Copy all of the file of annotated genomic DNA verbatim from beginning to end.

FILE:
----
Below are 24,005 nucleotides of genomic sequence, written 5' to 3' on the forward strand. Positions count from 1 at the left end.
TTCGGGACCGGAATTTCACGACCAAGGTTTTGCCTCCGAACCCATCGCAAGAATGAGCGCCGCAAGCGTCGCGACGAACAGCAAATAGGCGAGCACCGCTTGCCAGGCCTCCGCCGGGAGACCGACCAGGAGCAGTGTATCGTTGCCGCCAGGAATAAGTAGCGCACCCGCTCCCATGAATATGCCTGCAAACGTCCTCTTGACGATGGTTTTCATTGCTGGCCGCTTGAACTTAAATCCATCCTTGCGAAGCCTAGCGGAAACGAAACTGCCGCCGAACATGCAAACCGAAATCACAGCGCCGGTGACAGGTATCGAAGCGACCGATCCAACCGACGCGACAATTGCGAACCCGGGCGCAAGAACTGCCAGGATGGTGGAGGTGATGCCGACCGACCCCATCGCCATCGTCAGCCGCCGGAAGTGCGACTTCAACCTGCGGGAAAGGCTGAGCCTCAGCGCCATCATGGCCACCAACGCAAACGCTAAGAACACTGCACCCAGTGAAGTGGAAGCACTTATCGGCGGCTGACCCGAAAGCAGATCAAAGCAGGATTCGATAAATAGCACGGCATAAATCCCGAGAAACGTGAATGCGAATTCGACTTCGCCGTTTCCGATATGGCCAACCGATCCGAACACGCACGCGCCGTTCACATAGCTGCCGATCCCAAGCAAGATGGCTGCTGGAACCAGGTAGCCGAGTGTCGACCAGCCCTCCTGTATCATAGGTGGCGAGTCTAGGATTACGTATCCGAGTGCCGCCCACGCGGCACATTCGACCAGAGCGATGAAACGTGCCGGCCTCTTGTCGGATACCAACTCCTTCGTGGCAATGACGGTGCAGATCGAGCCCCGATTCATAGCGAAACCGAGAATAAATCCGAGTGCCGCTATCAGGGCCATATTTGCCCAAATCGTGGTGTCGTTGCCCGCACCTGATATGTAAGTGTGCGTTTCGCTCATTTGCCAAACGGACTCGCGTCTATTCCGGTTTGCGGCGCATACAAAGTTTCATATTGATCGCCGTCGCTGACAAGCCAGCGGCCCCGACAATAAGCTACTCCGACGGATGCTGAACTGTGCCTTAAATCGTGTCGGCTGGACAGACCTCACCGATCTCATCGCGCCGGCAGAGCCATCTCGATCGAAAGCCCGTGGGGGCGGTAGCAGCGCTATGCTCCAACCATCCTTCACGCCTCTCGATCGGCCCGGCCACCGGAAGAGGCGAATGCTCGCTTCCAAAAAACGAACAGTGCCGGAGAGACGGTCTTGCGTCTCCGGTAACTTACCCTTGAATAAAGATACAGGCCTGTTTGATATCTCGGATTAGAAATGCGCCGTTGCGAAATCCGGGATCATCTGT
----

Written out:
Below are 24,005 nucleotides of genomic sequence, written 5' to 3' on the forward strand. Positions count from 1 at the left end.
TTCGGGACCGGAATTTCACGACCAAGGTTTTGCCTCCGAACCCATCGCAAGAATGAGCGCCGCAAGCGTCGCGACGAACAGCAAATAGGCGAGCACCGCTTGCCAGGCCTCCGCCGGGAGACCGACCAGGAGCAGTGTATCGTTGCCGCCAGGAATAAGTAGCGCACCCGCTCCCATGAATATGCCTGCAAACGTCCTCTTGACGATGGTTTTCATTGCTGGCCGCTTGAACTTAAATCCATCCTTGCGAAGCCTAGCGGAAACGAAACTGCCGCCGAACATGCAAACCGAAATCACAGCGCCGGTGACAGGTATCGAAGCGACCGATCCAACCGACGCGACAATTGCGAACCCGGGCGCAAGAACTGCCAGGATGGTGGAGGTGATGCCGACCGACCCCATCGCCATCGTCAGCCGCCGGAAGTGCGACTTCAACCTGCGGGAAAGGCTGAGCCTCAGCGCCATCATGGCCACCAACGCAAACGCTAAGAACACTGCACCCAGTGAAGTGGAAGCACTTATCGGCGGCTGACCCGAAAGCAGATCAAAGCAGGATTCGATAAATAGCACGGCATAAATCCCGAGAAACGTGAATGCGAATTCGACTTCGCCGTTTCCGATATGGCCAACCGATCCGAACACGCACGCGCCGTTCACATAGCTGCCGATCCCAAGCAAGATGGCTGCTGGAACCAGGTAGCCGAGTGTCGACCAGCCCTCCTGTATCATAGGTGGCGAGTCTAGGATTACGTATCCGAGTGCCGCCCACGCGGCACATTCGACCAGAGCGATGAAACGTGCCGGCCTCTTGTCGGATACCAACTCCTTCGTGGCAATGACGGTGCAGATCGAGCCCCGATTCATAGCGAAACCGAGAATAAATCCGAGTGCCGCTATCAGGGCCATATTTGCCCAAATCGTGGTGTCGTTGCCCGCACCTGATATGTAAGTGTGCGTTTCGCTCATTTGCCAAACGGACTCGCGTCTATTCCGGTTTGCGGCGCATACAAAGTTTCATATTGATCGCCGTCGCTGACAAGCCAGCGGCCCCGACAATAAGCTACTCCGACGGATGCTGAACTGTGCCTTAAATCGTGTCGGCTGGACAGACCTCACCGATCTCATCGCGCCGGCAGAGCCATCTCGATCGAAAGCCCGTGGGGGCGGTAGCAGCGCTATGCTCCAACCATCCTTCACGCCTCTCGATCGGCCCGGCCACCGGAAGAGGCGAATGCTCGCTTCCAAAAAACGAACAGTGCCGGAGAGACGGTCTTGCGTCTCCGGTAACTTACCCTTGAATAAAGATACAGGCCTGTTTGATATCTCGGATTAGAAATGCGCCGTTGCGAAATCCGGGATCATCTGT